Adam Lanza Went for "High Score" As Mass Killer, Say CT Police

By Michael Epstein , Updated Mar 18, 2013 02:49 PM EDT

Connecticut police believe Adam Lanza's love of shooters played a signifigant role in his decision to attack Sandy Hook Elementary School last year.

According to the New York Daily News, Connecticut police have found a massive spreadsheet with data about past mass murders, which they believe Lanza compiled to make a "high score" list, which Lanza hoped to top with his own rampage. Connecticut State Police coloniel Danny Stebbins disclosed many details of the Sandy Hook Elementary case, including the spreadsheet, during a meeting of the International Association of Police Chiefs and Colonels in New Orleans last week:

"They don't believe this was just a spreadsheet. They believe it was a score sheet," said one officer who attended the meeting. "This was the work of a video gamer, and that it was his intent to put his own name at the very top of that list. They believe that he picked an elementary school because he felt it was a point of least resistance, where he could rack up the greatest number of kills. That's what [the Connecticut police] believe."

According to the officer, there's other evidence showing that Lanza started contemplating and then planning the shooting years before it took place, suggesting that the spread sheet was, at the very least, research for his attack:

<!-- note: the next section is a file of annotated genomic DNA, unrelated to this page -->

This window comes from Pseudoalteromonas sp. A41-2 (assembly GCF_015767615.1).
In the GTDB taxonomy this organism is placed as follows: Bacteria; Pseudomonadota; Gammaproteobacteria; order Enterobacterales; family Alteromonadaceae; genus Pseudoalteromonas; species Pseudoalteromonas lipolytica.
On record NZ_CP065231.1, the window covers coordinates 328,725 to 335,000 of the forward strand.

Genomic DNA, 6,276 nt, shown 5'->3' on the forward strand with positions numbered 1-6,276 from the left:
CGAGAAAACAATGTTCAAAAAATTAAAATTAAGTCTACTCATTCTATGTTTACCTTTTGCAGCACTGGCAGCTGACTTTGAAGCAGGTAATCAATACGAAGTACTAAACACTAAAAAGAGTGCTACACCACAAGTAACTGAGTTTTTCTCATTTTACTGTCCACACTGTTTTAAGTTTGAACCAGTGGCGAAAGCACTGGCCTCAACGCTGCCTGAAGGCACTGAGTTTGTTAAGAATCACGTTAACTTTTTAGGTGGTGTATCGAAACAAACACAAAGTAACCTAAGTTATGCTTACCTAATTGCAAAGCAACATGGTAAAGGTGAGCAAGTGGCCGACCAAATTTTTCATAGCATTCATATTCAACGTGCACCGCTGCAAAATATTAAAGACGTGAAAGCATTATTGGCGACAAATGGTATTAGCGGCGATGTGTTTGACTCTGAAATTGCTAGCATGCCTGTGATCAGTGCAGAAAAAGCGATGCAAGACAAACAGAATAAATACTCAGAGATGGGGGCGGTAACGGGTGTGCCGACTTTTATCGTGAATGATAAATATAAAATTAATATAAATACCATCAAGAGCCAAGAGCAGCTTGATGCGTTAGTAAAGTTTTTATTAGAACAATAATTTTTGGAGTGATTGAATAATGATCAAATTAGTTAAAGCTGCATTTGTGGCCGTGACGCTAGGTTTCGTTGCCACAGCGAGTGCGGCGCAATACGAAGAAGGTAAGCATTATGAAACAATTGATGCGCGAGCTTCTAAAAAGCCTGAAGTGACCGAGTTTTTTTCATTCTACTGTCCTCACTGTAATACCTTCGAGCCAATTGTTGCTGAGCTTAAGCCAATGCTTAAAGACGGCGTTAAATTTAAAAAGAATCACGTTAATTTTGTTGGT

"They have pictures from two years before, with the guy all strapped with weapons, posing with a pistol to his head. That's the thing you have to understand: He had this laid out for years before."

According to the report, the spreadsheets were massive, detailing 500 mass murders or attempted attacks, with information including "precise make and model of the weapons" used in each shooting.

Politicians and media outlets have focussed on the connection between Lanza's preference for violent video games and the shooting, with some calling for more strict regulation of violent video games. Many of those discussions spoke generally about the connection between Lanza's actions and his hobby. The information disclosed during the conference connects the two very specifically. According to the officer, CT police believe many of the tactics Lanza used were learned playing video games, specifically citing the fact that Lanza reloaded his weapon before entering a new room as a technique from "...police training. Or something you learn playing kill games." CT police also believe the fact that Lanza actively avoided police came from Lanza's score-based motivation.

The bottom line is, assuming that all of this information is true, was Adam Lanza's shooting at least "influenced" by video games, if not inspired by them. Does that mean that we need to regulate or ban violence in video games? No. Does it mean that gaming's defenders need to accept that there the connection between gaming and the Newtown, CT is more than propaganda? Yes, it does.

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